When and Where: 4th April 2019, 10-12am Elise-Richter-Saal, 1.30-6.30pm Erika-Weinzierl-Saal, Hauptgebäude Universität Wien.
In the past twenty years, the foundational narratives of the modern West have been challenged in many ways. One key aspect of the making of the modern West was the rise of the conceptual pair “freedom” vs. “slavery”. French revolutionists and philosophers of the Enlightenment proclaimed “freedom” to be one of the most important universal values of mankind, while using “slavery” as an episteme to condemn all sorts of unjust power relations. Up to today, “slavery” is often associated with pre-modern societies, authoritarian rule, and economic backwardness, while “freedom” is linked to modern democracies and capitalist societies. And for a long period of time, “slavery” was used to bring to mind primarily the successful abolition of the transatlantic form of slavery by the modern West, with its conceptual basis in Roman law and the Christian tradition, which was regarded as the “theoretical subject” (D. Chakrabarty), the master narrative of all histories of slavery.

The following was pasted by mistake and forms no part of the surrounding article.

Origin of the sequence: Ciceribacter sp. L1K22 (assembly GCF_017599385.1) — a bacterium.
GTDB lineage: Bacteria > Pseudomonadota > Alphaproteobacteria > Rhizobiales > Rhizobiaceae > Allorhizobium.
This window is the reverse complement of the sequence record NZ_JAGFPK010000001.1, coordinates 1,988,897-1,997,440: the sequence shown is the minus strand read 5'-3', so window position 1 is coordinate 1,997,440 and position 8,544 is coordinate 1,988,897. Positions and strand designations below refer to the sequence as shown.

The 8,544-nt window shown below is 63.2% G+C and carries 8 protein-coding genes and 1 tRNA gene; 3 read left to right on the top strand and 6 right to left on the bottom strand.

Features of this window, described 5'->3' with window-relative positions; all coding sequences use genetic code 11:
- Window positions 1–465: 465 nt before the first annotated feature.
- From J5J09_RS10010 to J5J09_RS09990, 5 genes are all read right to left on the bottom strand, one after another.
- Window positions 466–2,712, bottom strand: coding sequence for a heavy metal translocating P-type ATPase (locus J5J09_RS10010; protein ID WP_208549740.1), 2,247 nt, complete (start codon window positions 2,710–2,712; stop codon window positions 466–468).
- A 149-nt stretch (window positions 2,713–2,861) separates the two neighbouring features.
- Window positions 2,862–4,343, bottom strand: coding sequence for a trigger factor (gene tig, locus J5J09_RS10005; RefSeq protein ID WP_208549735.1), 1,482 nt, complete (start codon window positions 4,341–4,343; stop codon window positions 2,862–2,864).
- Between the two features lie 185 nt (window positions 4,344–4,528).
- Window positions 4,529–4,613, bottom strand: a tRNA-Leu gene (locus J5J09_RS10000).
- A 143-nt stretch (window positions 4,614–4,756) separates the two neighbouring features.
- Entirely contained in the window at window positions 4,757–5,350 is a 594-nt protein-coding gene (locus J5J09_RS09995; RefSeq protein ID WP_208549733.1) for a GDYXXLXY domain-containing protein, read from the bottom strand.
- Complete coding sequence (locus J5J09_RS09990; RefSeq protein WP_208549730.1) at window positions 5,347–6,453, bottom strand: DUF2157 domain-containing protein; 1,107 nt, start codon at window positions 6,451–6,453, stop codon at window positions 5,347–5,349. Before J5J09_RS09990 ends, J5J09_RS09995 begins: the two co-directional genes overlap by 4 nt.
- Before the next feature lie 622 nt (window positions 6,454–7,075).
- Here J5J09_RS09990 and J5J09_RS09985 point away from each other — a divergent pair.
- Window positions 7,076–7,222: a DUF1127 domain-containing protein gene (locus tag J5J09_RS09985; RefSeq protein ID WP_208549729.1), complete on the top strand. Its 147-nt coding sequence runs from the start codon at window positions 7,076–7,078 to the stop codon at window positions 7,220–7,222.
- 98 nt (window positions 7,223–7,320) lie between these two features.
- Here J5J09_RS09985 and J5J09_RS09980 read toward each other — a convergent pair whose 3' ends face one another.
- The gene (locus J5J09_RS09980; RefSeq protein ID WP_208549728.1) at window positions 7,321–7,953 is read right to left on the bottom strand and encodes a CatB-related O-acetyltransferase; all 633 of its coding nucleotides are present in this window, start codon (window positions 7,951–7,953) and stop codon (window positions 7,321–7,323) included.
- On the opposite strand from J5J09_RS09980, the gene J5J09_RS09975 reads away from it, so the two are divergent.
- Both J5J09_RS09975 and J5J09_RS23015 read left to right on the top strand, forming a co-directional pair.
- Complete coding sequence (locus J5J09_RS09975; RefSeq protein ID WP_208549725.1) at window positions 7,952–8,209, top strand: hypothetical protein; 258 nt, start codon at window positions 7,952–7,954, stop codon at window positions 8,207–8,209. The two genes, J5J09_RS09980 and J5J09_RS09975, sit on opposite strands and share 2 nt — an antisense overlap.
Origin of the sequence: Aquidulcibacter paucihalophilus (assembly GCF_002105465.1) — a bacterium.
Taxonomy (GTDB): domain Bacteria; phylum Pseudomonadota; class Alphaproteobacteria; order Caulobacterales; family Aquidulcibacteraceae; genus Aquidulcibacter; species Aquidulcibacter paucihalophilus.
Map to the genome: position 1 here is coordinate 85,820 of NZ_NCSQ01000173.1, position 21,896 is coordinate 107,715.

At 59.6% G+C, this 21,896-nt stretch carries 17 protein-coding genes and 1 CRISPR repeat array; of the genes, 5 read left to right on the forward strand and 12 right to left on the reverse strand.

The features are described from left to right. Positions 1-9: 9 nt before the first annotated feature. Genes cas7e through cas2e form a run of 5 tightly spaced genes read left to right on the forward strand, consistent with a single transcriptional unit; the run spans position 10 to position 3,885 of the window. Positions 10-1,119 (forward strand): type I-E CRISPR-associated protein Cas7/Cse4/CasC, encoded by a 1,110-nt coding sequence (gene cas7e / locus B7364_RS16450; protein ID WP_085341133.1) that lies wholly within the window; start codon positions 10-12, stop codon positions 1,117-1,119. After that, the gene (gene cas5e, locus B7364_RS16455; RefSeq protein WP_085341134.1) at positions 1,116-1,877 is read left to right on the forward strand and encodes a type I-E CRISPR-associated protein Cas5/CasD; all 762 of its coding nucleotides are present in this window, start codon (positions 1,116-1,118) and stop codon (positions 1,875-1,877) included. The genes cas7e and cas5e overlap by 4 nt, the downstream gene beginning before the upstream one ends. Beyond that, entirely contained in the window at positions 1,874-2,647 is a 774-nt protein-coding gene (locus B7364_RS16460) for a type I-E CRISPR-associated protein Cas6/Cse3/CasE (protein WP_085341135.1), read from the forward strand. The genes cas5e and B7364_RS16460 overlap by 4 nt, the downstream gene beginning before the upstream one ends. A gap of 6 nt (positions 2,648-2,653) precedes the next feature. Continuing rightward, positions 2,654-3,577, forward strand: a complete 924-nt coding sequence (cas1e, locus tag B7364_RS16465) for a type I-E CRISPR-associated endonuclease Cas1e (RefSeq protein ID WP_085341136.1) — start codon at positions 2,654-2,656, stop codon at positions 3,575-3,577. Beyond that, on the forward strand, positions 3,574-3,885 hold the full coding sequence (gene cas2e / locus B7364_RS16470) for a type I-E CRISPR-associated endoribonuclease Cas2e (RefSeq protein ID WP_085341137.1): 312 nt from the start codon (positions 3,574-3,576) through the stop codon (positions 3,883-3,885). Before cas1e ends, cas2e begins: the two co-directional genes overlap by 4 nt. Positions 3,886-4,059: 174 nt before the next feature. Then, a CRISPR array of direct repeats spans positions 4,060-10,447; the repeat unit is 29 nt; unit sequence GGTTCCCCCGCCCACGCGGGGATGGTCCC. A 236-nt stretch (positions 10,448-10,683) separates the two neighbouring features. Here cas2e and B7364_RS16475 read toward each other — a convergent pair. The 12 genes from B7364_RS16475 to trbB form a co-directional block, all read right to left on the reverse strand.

In this one-day workshop, organised by the Forschungsschwerpunkt Globalgeschichte, we discuss new conceptual ideas and empirical insights for an alternative understanding of the plurality of slaveries and slaving practices world-wide and throughout history. The theoretical approach of the Brazilian anthropologist Cláudio Costa Pinheiro (Rio de Janeiro) will be put in a dialogue with findings from case studies on First Millennium BCE Babylonia, Medieval Yemen, the early modern Holy Roman Empire of the German Nation and contemporary Brazil. The event ends with a commented screening of the documentary “Mulaqat”, directed by Cláudio Costa Pinheiro.
In preparation for the discussion, a reader will be sent to the participants. The workshop will be held in English.